- Flow Data: Flow data is the information your networks generate upon communication or perhaps the session information. These events are transformed into “flow records”. For example, this raw data (of two hosts communicating on a network) is transformed into an IP address, ports, bytes, packet counts, protocol or information that usually summarizes a sessions’ information. One other thing, using the Incident Forensics module, there’s also an ability to carry out a full packet capture besides gathering flow data.
After normalization, QRadar recognized the event and the log source it’s coming from. This is done by extracting relevant information from the IP header. These events are then coalesced into records. But, what if QRadar isn’t able to detect the log source or it’s unknown? The events are then sent off to the traffic analysis engine (used for auto-detection of the log sources). When new log sources are discovered, a configuration request message is sent off to the QRadar console to add that log source.
In summary, the event collection layer has the following functions in order:
- Collect data using known protocol
- Monitor incoming events and manage them in queues for throttling
- Parse raw events into QRadar-usable fields
- Analyze the log source by means of DSMs which support automatic discovery
- Coalesce all events on common attributes
- Forward events to other SIEM solutions, targets, or systems
After the data has completed its functions in the first layer, it’s passed off to the second layer called the “processing” layer. Here, we have ‘event processors’ and ‘flow processors’ who’re going to process the data that’s collected and send it off to the final layer. What goes in here? Let’s discuss.
The data is first run through the Custom Rules Engine (CRE) which is the first step. Here, the offenses and alerts are generated based on the data that is received and this data is written to storage for persistence. In the CRE, the custom rules, created by the users on the console (the main QRadar agent to be managed by analysts), are matched against the events. Each rule also has particular actions or responses which are set by the user itself. So, if the rule’s conditions match the events, the actions will be taken. That’s the job of the CRE.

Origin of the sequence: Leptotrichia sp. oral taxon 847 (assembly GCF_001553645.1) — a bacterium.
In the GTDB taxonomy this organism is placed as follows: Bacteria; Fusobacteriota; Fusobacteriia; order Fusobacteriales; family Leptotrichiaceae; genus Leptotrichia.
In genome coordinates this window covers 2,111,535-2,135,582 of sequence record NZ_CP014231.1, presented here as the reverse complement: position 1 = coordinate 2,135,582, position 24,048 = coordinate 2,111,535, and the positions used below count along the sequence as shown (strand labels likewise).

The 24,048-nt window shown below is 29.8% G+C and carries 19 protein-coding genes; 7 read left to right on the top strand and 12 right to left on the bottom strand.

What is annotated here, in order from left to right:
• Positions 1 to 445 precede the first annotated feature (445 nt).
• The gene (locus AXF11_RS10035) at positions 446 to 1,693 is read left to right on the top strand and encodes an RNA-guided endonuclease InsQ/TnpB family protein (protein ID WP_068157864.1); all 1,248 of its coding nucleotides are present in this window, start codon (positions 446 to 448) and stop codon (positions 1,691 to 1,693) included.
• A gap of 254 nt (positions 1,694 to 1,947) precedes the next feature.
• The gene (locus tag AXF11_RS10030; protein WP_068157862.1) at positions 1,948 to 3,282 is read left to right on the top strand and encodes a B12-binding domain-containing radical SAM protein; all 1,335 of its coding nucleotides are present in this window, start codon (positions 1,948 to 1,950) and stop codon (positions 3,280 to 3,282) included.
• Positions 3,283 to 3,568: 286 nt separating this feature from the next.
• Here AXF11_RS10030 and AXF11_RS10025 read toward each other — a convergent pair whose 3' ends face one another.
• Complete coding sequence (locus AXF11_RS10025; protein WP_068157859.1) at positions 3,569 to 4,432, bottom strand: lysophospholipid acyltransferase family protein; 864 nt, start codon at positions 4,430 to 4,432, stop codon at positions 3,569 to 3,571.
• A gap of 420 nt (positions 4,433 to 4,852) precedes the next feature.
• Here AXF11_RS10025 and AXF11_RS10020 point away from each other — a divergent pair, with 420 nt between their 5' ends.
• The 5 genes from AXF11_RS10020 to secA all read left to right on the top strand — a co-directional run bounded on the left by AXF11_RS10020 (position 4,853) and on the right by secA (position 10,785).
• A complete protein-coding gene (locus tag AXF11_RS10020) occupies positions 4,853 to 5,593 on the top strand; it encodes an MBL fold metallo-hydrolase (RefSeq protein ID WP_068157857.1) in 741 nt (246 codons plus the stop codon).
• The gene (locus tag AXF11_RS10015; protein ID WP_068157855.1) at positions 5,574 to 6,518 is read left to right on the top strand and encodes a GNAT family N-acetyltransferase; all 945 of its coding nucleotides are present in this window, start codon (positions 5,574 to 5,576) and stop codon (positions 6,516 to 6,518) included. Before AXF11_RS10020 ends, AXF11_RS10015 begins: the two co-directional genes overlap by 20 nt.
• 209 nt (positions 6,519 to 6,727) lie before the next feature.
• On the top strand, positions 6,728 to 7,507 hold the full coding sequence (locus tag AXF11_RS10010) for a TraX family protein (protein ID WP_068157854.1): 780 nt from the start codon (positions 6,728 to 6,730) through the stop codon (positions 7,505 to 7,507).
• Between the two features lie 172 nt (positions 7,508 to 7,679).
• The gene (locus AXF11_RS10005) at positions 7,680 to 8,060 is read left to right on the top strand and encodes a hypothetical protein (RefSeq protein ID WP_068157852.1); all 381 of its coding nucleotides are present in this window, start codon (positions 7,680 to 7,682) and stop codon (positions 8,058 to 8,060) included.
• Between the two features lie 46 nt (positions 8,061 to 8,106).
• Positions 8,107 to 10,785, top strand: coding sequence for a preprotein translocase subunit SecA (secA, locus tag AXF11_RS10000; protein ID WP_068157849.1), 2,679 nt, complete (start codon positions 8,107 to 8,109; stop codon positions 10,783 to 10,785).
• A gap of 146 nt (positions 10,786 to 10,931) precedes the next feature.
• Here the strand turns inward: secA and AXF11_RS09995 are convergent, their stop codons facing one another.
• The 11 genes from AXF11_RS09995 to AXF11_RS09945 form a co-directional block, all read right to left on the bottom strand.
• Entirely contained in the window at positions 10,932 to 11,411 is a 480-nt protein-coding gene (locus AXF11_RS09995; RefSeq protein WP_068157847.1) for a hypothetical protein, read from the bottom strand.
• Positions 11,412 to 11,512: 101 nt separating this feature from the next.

The event processors are also responsible for streaming live data to the console. This is immediately available on the “Log Activity” section of the QRadar console. These events aren’t replayed from the database but are operated on in a real-time fashion. However, they’re also stored later for persistence.
There’s one other level of abstraction we’ve left out before and that’s the Magistrate. The CRE’s don’t pass out matched events directly to the console. They’re sent to the Magistrate on the QRadar console, which creates and manages offenses on the console. It has three main tasks:
- Offense Rules: What to do when an offense has generated?
- Offense Management: Manage the offenses, update their status, provide more information, etc.
- Offense Storage: Events are later stored in a Postgres Database
Similarly, The Magistrate Processing Core (MPC) is responsible for correlating offenses with event notifications from multiple Event Processor components.
Finally, the normalized and processed data is sent to the final layer on QRadar, which makes it available for searches by users. This can help you analyze, report, and investigate on alerts, rules, and offesnes on the QRadar console. The QRadar console also allows analysts to take actions and perform administration tasks as required.
In distributed environments, the QRadar Console does not perform event and flow processing, or storage. Instead, the QRadar Console is used primarily as the user interface where users can use it for searches, reports, alerts, and investigations.
That’s it for today folks. I’ll be concluding my article on the IBM QRadar architecture. We’ll be back on the same topics again in a few days, till then — farewell! Stay safe!